New FTAs put pressure on VN to reform business practices
New-generation Free Trade Agreements (FTAs) are expected to help Viet Nam become more competitive if the country reduces trading costs and improves its business environment, experts said on Tuesday at a conference in HCM City.
Experts say the EVFTA will have a significant impact on Viet Nam's economy in the years to come. — Photo vneconomy.vn
The Comprehensive and Progressive Agreement for Trans-Pacific Partnership (CPTPP) and the EU-Viet Nam FTA (EVFTA) trade deals will have a significant impact on the economy, according to Pham Binh An, director of the HCM City International Integration Support Centre.
The CPTPP and EVFTA could help increase Viet Nam’s GDP by 4.3 per cent and 1.3 per cent, respectively, by 2030, he said.
Shipments to the EU are expected to surge by about 44 per cent by 2030, while those to CPTPP-member states are expected to rise by 14.3 per cent by 2035, according to An.
Moreover, the two trade agreements will put pressure on the Government to improve institutional governance as well as the business climate because of requirements included in the FTAs.
As of last year, Viet Nam had 17 FTAs with 60 countries, all of which offer the country a chance to transform its economy.
Besides increasing exports, FTAs have helped to promote administrative reform, improve infrastructure, and ensure equality in accessing resources.
Ngo Thanh Phong, lecturer at Tien Giang University, said that FTAs had created opportunities to participate in global supply chains, but Viet Nam must speed up administrative reform and improve its investment environment, especially in the context of increased protectionism internationally.
Between 2021 and 2025, the country’s gross domestic product (GDP) is forecast to rise to 7 per cent on the back of new-generation FTAs, according to the Ministry of Planning and Investment’s National Centre for Socio-Economic Information and Forecast.
Vu Tien Loc, chairman of the Viet Nam Chamber of Commerce and Industry (VCCI), said that Viet Nam’s economic openness was ranked behind Singapore among ASEAN members, but its competitiveness and capacity for integration were still low.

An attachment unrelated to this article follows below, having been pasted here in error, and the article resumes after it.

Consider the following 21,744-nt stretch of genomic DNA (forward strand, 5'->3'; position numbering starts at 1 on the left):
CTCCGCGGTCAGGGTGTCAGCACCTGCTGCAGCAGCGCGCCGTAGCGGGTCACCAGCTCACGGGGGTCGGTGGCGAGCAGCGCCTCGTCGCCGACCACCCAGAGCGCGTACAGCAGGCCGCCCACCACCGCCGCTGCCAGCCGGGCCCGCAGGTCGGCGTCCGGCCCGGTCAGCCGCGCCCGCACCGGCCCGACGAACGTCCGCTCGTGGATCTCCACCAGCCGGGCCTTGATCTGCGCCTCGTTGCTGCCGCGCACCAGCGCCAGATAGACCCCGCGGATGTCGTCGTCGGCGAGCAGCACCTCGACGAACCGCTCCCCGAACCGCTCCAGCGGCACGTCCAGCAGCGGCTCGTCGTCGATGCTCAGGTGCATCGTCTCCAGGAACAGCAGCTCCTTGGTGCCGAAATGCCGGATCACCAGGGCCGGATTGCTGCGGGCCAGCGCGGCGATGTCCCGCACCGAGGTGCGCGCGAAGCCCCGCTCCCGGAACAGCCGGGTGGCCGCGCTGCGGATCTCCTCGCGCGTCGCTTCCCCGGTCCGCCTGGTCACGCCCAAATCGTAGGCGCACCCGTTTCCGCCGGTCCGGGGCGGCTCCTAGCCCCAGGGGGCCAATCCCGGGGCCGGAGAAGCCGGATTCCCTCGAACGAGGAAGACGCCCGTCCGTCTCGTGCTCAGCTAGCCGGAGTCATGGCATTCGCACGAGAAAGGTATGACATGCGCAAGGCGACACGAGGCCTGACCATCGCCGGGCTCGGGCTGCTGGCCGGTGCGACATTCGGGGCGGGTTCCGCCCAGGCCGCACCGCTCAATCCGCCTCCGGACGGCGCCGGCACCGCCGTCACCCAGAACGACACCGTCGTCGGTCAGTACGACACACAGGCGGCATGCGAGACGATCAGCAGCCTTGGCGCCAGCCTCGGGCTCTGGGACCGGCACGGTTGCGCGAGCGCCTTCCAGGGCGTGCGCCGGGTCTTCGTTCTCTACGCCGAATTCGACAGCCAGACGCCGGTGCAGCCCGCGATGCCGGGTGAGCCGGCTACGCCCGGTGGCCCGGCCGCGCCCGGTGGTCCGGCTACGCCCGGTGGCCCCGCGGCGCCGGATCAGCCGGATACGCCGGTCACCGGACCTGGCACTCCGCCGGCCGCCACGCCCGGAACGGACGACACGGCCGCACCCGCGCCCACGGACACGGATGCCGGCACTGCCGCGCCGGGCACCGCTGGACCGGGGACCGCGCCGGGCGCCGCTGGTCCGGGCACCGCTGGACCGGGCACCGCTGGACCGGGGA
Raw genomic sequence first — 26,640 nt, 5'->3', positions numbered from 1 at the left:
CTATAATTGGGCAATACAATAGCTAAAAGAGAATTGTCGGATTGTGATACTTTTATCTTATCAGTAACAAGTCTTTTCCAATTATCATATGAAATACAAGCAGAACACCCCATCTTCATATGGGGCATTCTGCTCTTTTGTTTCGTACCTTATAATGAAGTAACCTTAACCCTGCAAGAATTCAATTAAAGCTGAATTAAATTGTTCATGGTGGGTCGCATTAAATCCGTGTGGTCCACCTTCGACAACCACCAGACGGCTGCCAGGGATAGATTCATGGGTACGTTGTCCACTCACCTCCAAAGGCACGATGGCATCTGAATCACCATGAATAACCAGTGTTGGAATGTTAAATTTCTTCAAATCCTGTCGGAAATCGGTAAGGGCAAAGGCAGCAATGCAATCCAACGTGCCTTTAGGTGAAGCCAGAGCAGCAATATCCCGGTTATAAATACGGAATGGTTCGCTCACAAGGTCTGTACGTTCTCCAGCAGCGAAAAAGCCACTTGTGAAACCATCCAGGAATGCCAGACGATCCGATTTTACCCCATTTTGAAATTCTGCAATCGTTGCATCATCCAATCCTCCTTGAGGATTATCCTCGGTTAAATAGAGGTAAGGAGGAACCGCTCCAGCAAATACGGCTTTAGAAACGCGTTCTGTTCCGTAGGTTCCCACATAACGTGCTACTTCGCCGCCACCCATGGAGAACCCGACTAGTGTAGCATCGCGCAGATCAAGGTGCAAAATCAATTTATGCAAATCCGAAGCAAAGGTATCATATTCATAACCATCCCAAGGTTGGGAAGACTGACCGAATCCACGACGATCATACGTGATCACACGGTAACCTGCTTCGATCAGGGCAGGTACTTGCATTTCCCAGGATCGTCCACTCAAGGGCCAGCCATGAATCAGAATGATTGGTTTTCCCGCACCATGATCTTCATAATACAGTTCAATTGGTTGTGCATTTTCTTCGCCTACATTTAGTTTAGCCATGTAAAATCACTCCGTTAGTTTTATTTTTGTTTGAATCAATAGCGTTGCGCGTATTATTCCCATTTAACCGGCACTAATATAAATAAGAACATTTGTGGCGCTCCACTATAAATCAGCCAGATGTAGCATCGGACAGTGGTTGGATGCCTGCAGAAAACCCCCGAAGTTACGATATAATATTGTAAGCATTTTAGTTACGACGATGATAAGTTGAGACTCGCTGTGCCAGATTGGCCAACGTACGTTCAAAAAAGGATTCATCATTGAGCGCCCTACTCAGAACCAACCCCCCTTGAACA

In the 2018 Global Competitiveness Report by the World Economic Forum, Viet Nam ranked 77th out of 140 countries. It placed 99th for institutional competitiveness and 101st in business competitiveness.
Experts noted that Vietnamese products have advantages in certain markets such as the EU, which has little direct competition with Viet Nam. However, to make the most of their position, local businesses must meet the EVFTA’s requirements on environmental standards, labour relations, product origin, and sustainable development.
At the conference, 20 out of 50 scientific papers received from 22 universities nationwide were chosen by the conference’s Scientific Council to be published in the 2019 yearbook of the HCM City Banking University.
The event, organised by the university in cooperation with the HCM City Youth Science and Technology Development Centre, offered researchers, economic experts and scholars a chance to exchange views on how new-generation FTAs will affect Viet Nam’s economy. — VNS
Free trade agreements (FTAs) had created opportunities for food imports and foreign investment in the domestic food industry, according to experts.
Vietnam has signed many free trade agreements (FTAs) since 2010 but its participation in so many FTAs makes no sense, noted Tran Toan Thang from the National Center for Socio-Economic Information and Forecast.